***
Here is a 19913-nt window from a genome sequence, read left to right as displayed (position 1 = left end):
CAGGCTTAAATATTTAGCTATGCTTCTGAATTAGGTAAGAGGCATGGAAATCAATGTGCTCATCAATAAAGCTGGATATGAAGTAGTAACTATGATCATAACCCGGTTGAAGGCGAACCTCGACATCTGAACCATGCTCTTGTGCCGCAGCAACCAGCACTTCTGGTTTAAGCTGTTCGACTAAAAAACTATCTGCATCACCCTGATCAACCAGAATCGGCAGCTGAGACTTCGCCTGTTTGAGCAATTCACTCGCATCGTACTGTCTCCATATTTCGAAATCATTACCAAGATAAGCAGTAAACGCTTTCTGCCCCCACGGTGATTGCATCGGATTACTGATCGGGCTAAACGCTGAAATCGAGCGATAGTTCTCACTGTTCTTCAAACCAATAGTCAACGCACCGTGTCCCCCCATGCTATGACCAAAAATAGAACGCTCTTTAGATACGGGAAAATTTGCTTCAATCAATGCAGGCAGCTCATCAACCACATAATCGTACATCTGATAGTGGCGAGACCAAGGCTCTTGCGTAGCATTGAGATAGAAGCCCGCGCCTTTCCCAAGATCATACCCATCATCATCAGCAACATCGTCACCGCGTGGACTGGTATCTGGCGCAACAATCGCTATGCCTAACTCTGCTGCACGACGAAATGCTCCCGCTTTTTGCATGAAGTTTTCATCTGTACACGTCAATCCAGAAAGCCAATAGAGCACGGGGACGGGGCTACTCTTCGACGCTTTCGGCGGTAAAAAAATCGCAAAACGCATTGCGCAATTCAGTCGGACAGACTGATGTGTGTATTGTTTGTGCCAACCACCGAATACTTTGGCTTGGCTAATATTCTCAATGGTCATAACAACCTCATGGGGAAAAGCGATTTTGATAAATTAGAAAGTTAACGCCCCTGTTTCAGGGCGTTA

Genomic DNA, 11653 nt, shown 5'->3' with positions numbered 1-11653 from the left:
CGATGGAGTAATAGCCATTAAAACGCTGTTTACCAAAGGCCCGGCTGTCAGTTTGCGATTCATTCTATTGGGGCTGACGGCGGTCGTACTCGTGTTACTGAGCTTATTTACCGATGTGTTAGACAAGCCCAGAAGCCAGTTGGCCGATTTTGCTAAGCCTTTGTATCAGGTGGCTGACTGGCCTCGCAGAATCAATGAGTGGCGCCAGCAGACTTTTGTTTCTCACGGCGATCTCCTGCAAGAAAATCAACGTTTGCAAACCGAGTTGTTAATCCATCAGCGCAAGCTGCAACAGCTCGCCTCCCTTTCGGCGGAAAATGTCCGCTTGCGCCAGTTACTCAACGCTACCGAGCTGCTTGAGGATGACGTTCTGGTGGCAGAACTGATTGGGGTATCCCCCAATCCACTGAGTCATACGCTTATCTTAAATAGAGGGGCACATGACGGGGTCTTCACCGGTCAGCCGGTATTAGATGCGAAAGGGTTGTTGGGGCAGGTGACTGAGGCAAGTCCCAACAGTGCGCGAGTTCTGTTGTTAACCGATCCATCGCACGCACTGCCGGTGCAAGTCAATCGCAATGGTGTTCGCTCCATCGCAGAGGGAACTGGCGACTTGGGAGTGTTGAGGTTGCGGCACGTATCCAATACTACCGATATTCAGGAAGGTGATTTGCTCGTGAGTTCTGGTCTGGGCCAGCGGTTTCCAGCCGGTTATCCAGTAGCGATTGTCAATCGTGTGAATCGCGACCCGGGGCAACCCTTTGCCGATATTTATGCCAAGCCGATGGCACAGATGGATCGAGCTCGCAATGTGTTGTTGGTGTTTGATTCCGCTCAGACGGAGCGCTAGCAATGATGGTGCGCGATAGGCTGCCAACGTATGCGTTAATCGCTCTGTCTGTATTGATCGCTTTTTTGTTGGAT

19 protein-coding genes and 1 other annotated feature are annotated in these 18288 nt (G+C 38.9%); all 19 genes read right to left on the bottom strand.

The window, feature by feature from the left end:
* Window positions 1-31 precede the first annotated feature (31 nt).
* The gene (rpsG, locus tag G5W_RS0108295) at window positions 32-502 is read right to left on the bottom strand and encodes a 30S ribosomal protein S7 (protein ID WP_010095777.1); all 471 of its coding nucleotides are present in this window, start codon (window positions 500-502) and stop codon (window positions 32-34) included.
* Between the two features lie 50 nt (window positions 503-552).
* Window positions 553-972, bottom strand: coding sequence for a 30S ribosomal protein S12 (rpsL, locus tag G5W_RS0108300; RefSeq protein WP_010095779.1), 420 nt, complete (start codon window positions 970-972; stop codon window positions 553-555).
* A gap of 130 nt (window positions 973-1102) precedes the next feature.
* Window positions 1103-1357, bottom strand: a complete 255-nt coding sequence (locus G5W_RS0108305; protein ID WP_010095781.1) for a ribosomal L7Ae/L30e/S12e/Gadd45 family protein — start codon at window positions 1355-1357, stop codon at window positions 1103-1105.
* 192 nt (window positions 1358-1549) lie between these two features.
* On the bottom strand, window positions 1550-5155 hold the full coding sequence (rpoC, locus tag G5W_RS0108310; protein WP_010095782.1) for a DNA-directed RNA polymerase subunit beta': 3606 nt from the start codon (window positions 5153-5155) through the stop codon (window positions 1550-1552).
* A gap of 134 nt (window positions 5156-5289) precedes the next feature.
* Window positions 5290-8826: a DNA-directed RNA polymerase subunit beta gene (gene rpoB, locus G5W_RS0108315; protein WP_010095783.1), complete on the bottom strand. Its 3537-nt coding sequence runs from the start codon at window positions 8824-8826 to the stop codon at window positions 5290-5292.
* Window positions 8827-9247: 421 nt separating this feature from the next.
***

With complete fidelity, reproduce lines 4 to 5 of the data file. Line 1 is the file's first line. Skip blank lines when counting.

CGATGGAGTAATAGCCATTAAAACGCTGTTTACCAAAGGCCCGGCTGTCAGTTTGCGATTCATTCTATTGGGGCTGACGGCGGTCGTACTCGTGTTACTGAGCTTATTTACCGATGTGTTAGACAAGCCCAGAAGCCAGTTGGCCGATTTTGCTAAGCCTTTGTATCAGGTGGCTGACTGGCCTCGCAGAATCAATGAGTGGCGCCAGCAGACTTTTGTTTCTCACGGCGATCTCCTGCAAGAAAATCAACGTTTGCAAACCGAGTTGTTAATCCATCAGCGCAAGCTGCAACAGCTCGCCTCCCTTTCGGCGGAAAATGTCCGCTTGCGCCAGTTACTCAACGCTACCGAGCTGCTTGAGGATGACGTTCTGGTGGCAGAACTGATTGGGGTATCCCCCAATCCACTGAGTCATACGCTTATCTTAAATAGAGGGGCACATGACGGGGTCTTCACCGGTCAGCCGGTATTAGATGCGAAAGGGTTGTTGGGGCAGGTGACTGAGGCAAGTCCCAACAGTGCGCGAGTTCTGTTGTTAACCGATCCATCGCACGCACTGCCGGTGCAAGTCAATCGCAATGGTGTTCGCTCCATCGCAGAGGGAACTGGCGACTTGGGAGTGTTGAGGTTGCGGCACGTATCCAATACTACCGATATTCAGGAAGGTGATTTGCTCGTGAGTTCTGGTCTGGGCCAGCGGTTTCCAGCCGGTTATCCAGTAGCGATTGTCAATCGTGTGAATCGCGACCCGGGGCAACCCTTTGCCGATATTTATGCCAAGCCGATGGCACAGATGGATCGAGCTCGCAATGTGTTGTTGGTGTTTGATTCCGCTCAGACGGAGCGCTAGCAATGATGGTGCGCGATAGGCTGCCAACGTATGCGTTAATCGCTCTGTCTGTATTGATCGCTTTTTTGTTGGAT

19 protein-coding genes and 1 other annotated feature are annotated in these 18288 nt (G+C 38.9%); all 19 genes read right to left on the bottom strand.